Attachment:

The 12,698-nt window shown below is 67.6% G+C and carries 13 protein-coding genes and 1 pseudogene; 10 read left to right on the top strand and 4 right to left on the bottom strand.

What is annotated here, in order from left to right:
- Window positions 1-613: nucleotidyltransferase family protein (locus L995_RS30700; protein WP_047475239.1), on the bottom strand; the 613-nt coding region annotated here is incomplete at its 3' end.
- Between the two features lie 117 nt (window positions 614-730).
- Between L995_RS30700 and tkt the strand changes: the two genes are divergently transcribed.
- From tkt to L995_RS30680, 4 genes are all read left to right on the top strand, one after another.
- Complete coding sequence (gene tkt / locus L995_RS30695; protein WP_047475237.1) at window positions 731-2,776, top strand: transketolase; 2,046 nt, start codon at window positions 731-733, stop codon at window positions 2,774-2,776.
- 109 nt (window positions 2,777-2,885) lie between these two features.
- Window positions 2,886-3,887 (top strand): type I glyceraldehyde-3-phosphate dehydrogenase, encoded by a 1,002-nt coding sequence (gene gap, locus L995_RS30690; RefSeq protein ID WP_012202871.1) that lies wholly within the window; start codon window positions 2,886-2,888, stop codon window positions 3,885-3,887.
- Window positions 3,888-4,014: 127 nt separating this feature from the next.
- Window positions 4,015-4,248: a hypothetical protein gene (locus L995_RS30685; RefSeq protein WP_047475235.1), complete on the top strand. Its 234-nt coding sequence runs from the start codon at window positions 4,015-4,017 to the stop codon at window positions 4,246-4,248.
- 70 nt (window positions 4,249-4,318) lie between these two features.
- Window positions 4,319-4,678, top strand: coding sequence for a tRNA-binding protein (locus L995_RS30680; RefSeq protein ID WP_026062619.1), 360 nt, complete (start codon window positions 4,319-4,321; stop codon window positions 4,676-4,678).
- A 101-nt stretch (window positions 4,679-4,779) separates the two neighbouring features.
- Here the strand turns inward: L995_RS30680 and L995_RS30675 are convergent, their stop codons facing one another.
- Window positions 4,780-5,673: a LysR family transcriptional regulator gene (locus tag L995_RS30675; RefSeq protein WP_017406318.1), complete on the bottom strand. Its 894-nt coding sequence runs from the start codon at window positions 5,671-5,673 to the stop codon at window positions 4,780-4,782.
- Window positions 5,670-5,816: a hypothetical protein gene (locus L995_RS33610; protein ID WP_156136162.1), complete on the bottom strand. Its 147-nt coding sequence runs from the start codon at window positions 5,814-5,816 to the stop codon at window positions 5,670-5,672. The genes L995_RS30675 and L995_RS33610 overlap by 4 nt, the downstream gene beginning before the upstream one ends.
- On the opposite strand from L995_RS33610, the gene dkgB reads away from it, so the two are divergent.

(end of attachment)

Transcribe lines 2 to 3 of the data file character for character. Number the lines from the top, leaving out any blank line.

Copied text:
What is annotated here, in order from left to right:
- Window positions 1-613: nucleotidyltransferase family protein (locus L995_RS30700; protein WP_047475239.1), on the bottom strand; the 613-nt coding region annotated here is incomplete at its 3' end.